I usually just work from a printed image when sculpting a figure but sometimes i spend the time to sculpt in clay first. I do this if i think i need more of a 3 dimensional reference. This clay is water based ciln fire clay unfired. If i want to reuse it i just throw it in water and let it get soft again. I prefer to use oil based plastalene clay.
This sculpture i titled "Where's my dog?" if you squint your eyes and look at the image on the left you might find the dog.
When I left art school i was focused on sculpting the human figure. The only problem was, i didn't know how to do it or what material to use. I thought about all the different artistic mediums that would allow me to get started.
Clay was real easy to work with but i no access to a kiln and it was to fragile for larger works. Glass is a gorgeous material but aside from being fragile like clay i had no means to the tools let alone the money to get started. Bronze was a definite consideration but once again was cost prohibitive. Wood was ruled out because i didn't have a source or the equipment to gather large blocks of wood let alone a chainsaw to carve with. The only organic material left was steel and i could get that in abundance for free.
All i needed was a cheap welder, some basic tools and you can guess what i was doing Christmas day 25 years ago. Recycled Industrial scrap metal as a sculpture medium has been a fantastic and very expressive medium to sculpt with and it is my medium of choice as of today.
Welded metal figure sculpting is more complicated than you think. Sure anyone can grab a welder and weld up some scrap metal to resemble the human form but if you want it to be anatomicaly convincing and look realistic, that's another story.
In the following posts in this catagory i'm going to talk about the process i go through from start to finish to create a welded metal figure sculpture.
There are so many things that inspire and intrigue me about creating figure sculpture with this medium.
The main thing i like about using scrap metal as a sculpting medium is that its so interesting to look at. every shape, pattern and form imaginable can be found in recycled steel.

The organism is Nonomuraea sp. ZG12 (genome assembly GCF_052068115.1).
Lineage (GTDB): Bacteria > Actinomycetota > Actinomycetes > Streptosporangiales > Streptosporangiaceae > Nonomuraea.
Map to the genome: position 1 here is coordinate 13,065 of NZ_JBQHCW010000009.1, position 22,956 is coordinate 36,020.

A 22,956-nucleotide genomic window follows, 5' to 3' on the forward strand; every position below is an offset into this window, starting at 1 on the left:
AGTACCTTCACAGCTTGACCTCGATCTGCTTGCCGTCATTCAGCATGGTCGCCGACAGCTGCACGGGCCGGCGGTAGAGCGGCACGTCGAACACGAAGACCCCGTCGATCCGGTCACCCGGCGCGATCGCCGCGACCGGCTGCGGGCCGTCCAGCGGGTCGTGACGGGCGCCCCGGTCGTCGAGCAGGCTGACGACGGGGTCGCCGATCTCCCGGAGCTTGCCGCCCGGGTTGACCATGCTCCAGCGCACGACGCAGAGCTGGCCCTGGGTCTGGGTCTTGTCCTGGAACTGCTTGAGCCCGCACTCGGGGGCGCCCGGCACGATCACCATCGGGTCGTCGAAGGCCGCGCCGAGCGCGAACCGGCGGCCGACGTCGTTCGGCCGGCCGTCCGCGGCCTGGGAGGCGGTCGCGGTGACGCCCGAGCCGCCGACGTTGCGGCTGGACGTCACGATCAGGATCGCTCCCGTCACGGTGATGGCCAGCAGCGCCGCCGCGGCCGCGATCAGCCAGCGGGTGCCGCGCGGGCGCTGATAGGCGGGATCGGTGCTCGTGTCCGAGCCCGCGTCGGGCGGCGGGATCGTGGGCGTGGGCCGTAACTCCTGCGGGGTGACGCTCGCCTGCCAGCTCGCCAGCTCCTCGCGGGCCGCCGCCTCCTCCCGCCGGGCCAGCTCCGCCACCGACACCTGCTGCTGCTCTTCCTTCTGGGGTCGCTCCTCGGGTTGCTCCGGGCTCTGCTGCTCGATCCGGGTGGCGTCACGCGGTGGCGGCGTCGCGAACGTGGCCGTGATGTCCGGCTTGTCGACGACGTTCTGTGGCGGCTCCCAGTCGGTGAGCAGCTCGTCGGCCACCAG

Every piece of reclaimed metal has a history and tells a story about the past. That character adds in the expression of the finnished work of art.
Different people will respond in different ways to a sculpture according to what industrial metal parts are recognized. A horse rider may find a horseshoe piece, A builders eye may spot a hammerhead and a bikerider latches onto a bike sprocket. These recognizable pieces of our mechanical world speak to us in different ways and add to the individual experience and emotions that arrise when encountering this work.
the way these metals can be joined and shaped is very rewarding visually. The human form is a guide to anatomical accuracy and allows a reference point that the metal parts follow. Within this framework i can determine how abstract or expressionistic i want the piece to be.
I think the most inspiring moments in making this kind of figure sculpture is being in the zone. You know, that sweet spot of knowing that you did the best you could do and you exceeded your expectations with the results you got.
There are allot more things about this work that inspire me but to cap off this post ile end with this. In the world of fine art figure sculpture there are only so many materials that will work. Whatever material you choose, you want to be able to attain mastery over that material. I could spend the rest of my life trying to master the challenges of this medium but i think that true mastery over a material is an inner game. The mastery over myself to know that if its what i love to do then i should persue it.
A blog on my sculpture and sculpting process.